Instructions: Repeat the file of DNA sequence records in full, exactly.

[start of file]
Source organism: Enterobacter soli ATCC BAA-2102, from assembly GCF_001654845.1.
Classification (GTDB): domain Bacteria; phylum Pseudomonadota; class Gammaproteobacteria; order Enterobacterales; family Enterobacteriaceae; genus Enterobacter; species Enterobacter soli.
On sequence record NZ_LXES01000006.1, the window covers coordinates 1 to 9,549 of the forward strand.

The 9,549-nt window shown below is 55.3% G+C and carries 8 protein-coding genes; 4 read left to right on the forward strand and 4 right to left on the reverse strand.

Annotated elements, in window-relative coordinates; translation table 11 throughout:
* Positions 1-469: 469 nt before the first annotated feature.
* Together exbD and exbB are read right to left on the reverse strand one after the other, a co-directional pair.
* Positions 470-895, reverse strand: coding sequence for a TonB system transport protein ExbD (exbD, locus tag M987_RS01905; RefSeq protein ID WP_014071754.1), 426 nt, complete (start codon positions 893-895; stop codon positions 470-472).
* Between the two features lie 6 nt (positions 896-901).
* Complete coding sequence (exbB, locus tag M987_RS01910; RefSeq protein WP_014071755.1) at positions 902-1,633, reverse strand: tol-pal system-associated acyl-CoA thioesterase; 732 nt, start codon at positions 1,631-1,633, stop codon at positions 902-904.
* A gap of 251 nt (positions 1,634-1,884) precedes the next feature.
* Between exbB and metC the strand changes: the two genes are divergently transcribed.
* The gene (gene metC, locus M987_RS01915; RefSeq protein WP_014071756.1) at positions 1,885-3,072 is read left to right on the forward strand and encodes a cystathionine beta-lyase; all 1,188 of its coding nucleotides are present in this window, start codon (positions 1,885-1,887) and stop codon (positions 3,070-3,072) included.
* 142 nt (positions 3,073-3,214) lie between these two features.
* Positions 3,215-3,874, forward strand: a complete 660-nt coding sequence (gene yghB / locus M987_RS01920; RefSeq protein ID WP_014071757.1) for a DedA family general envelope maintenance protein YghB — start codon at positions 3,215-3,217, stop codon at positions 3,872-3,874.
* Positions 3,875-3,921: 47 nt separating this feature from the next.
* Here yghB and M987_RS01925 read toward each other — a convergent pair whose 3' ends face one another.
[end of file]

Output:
Source organism: Enterobacter soli ATCC BAA-2102, from assembly GCF_001654845.1.
Classification (GTDB): domain Bacteria; phylum Pseudomonadota; class Gammaproteobacteria; order Enterobacterales; family Enterobacteriaceae; genus Enterobacter; species Enterobacter soli.
On sequence record NZ_LXES01000006.1, the window covers coordinates 1 to 9,549 of the forward strand.

The 9,549-nt window shown below is 55.3% G+C and carries 8 protein-coding genes; 4 read left to right on the forward strand and 4 right to left on the reverse strand.

Annotated elements, in window-relative coordinates; translation table 11 throughout:
* Positions 1-469: 469 nt before the first annotated feature.
* Together exbD and exbB are read right to left on the reverse strand one after the other, a co-directional pair.
* Positions 470-895, reverse strand: coding sequence for a TonB system transport protein ExbD (exbD, locus tag M987_RS01905; RefSeq protein ID WP_014071754.1), 426 nt, complete (start codon positions 893-895; stop codon positions 470-472).
* Between the two features lie 6 nt (positions 896-901).
* Complete coding sequence (exbB, locus tag M987_RS01910; RefSeq protein WP_014071755.1) at positions 902-1,633, reverse strand: tol-pal system-associated acyl-CoA thioesterase; 732 nt, start codon at positions 1,631-1,633, stop codon at positions 902-904.
* A gap of 251 nt (positions 1,634-1,884) precedes the next feature.
* Between exbB and metC the strand changes: the two genes are divergently transcribed.
* The gene (gene metC, locus M987_RS01915; RefSeq protein WP_014071756.1) at positions 1,885-3,072 is read left to right on the forward strand and encodes a cystathionine beta-lyase; all 1,188 of its coding nucleotides are present in this window, start codon (positions 1,885-1,887) and stop codon (positions 3,070-3,072) included.
* 142 nt (positions 3,073-3,214) lie between these two features.
* Positions 3,215-3,874, forward strand: a complete 660-nt coding sequence (gene yghB / locus M987_RS01920; RefSeq protein ID WP_014071757.1) for a DedA family general envelope maintenance protein YghB — start codon at positions 3,215-3,217, stop codon at positions 3,872-3,874.
* Positions 3,875-3,921: 47 nt separating this feature from the next.
* Here yghB and M987_RS01925 read toward each other — a convergent pair whose 3' ends face one another.